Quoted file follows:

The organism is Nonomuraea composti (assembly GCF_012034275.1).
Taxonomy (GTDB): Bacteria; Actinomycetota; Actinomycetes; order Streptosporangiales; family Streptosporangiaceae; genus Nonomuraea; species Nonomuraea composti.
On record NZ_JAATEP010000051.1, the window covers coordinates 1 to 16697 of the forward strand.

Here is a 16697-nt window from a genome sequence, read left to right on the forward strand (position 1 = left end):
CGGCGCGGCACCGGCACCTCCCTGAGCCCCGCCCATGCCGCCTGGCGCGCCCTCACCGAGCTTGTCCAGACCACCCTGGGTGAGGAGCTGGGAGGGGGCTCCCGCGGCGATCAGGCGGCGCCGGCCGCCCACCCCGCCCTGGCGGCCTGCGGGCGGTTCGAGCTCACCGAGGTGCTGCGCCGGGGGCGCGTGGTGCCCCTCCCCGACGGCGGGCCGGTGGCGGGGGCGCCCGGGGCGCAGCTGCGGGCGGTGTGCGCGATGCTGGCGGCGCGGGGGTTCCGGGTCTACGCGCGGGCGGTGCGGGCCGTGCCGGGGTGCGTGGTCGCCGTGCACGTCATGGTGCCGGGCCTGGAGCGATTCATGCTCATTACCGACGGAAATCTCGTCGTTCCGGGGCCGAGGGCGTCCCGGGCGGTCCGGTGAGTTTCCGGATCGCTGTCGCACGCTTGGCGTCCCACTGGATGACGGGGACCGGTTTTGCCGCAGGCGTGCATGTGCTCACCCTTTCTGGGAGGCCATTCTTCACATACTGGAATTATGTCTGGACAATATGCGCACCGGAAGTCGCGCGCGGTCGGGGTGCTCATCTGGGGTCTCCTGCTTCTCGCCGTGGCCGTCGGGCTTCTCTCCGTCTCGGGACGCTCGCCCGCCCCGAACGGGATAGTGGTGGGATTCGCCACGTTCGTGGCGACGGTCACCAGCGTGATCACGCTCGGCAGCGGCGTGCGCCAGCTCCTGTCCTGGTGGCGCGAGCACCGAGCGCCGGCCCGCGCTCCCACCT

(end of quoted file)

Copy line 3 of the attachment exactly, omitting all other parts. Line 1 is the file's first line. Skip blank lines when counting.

On record NZ_JAATEP010000051.1, the window covers coordinates 1 to 16697 of the forward strand.